Andy Lawrenson sent in this great article about volunteers and building a team. Good stuff in here, would love to add your thoughts to guest post week here on MTDB as well just and send in your article.
I often have conversations with youth leaders doing youth ministry all alone. This is a bad place to be. For liability reasons, but more importantly for effectiveness in ministering to the needs of students. Perhaps a lone youth leader can effectively minister to a handful of students? Jesus led twelve and really invested and focused on the lives of three. We may think a little more highly of ourselves than we ought if we believe we can minister to the whole youth group no matter the size.
The question I am asked is, “How do you build a team?” In addition to the great youth ministry books out there with some wonderful practical help on building a team, here are a few of my thoughts:
Start with One, find one person in your church’s congregation that you feel from your knowledge of them that they would be a great start to a team approach, perhaps a parent of a youth, a college student, or even an older adult. Start with one and then approach them and invite them personally. Pleas from the podium rarely have results. It’s harder for them to say “no” to your face.Invite teenagers into an epic adventure with Jesus. Check out Pierced: The New Testament today!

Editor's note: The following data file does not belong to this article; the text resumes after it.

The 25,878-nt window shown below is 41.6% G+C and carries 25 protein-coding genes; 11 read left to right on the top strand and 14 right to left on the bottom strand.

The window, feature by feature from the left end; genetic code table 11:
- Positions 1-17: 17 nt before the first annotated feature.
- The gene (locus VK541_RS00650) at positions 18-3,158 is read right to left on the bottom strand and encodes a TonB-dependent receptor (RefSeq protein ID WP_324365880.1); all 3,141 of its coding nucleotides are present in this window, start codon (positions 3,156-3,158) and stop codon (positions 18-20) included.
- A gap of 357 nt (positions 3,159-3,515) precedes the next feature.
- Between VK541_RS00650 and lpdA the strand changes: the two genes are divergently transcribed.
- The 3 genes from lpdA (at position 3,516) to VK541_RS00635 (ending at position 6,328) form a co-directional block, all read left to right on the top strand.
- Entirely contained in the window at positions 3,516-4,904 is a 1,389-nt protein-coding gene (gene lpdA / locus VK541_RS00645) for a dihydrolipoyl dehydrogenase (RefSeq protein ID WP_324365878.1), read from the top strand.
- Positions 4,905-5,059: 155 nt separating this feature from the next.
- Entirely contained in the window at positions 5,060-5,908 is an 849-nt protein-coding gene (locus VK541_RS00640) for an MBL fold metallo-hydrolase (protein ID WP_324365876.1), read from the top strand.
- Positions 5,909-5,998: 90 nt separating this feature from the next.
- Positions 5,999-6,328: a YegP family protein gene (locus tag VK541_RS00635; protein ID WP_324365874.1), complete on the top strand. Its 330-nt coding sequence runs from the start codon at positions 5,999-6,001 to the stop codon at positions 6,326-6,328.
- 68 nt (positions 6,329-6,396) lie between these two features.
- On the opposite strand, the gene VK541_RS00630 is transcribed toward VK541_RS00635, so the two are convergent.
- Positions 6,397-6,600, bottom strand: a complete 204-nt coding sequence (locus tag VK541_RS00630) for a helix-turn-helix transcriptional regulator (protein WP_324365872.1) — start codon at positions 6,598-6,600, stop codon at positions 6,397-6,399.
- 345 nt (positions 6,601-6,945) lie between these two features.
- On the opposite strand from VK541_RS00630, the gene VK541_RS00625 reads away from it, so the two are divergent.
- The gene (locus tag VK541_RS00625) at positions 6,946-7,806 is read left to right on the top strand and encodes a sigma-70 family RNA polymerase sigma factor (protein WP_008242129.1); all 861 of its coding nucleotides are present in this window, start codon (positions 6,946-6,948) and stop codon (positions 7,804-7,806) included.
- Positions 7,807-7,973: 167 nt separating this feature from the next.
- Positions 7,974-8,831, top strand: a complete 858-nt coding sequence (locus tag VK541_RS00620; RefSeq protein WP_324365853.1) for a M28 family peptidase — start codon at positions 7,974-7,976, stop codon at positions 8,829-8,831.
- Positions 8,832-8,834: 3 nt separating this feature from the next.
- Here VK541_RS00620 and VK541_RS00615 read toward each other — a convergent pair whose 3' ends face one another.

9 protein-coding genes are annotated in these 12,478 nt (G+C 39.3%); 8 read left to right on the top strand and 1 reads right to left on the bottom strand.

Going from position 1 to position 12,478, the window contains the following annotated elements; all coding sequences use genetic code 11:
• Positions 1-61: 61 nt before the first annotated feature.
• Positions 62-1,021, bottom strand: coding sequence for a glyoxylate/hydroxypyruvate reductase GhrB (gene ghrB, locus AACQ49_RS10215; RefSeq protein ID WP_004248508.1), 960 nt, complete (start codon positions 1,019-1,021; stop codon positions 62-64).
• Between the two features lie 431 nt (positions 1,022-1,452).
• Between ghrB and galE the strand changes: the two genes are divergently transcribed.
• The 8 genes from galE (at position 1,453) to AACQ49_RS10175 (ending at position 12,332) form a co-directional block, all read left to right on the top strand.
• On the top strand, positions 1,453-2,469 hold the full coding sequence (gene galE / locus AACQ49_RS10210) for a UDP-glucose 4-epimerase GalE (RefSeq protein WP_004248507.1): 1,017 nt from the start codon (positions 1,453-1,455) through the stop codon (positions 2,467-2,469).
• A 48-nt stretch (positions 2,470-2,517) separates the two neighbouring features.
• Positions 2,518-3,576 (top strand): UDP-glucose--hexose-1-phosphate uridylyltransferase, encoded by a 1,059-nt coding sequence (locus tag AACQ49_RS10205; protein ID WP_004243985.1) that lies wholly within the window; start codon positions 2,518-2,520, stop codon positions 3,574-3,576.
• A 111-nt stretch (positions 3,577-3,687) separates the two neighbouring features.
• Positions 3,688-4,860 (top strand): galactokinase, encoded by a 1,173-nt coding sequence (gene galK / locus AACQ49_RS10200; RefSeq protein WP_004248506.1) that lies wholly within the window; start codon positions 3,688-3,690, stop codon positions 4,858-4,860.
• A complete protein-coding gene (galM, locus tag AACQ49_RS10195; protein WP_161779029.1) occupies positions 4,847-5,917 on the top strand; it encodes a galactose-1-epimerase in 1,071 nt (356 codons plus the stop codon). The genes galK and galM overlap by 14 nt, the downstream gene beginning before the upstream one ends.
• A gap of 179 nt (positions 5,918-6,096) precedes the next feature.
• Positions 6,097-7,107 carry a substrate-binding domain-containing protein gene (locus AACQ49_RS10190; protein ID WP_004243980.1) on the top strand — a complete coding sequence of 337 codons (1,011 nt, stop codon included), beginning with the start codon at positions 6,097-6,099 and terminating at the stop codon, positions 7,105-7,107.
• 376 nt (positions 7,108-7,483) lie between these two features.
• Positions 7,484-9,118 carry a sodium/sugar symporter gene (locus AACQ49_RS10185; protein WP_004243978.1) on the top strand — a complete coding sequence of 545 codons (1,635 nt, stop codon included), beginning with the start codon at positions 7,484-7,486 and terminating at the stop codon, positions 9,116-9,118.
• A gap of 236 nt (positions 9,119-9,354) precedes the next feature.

Expectations, list your expectations of your team members. Make sure to clearly define what will be expected from them in their position on the team. It is frustrating to have a job without a job description so make sure that for your team members know their job description. If their ministry is to simply sit with students during youth group make sure they understand to sit “with” the students. Give them clear guidelines on dealing with disruptive students.
Training, most of us receive the bulk of our training in youth ministry while on the job often the same goes with our youth ministry team members. Taking the whole team to an annual conference would be great but for many this is not feasible. Look for opportunities for training within driving distance, one-day seminars. Buy books that your team members can check out and read. Use e-mail and send our team links to great youth ministry articles and then ask for the team to reply with their thoughts. Utilize team meetings and mix in 20 or 30 minutes of training.
Reward, find some fun ways to express your thanks to your team. Get together and put away the agenda and have some fun together as a team. If ministry isn’t fun then ministers won’t last long in the ministry. If the youth ministry team is having a great time serving together it will be a magnet to others in the church.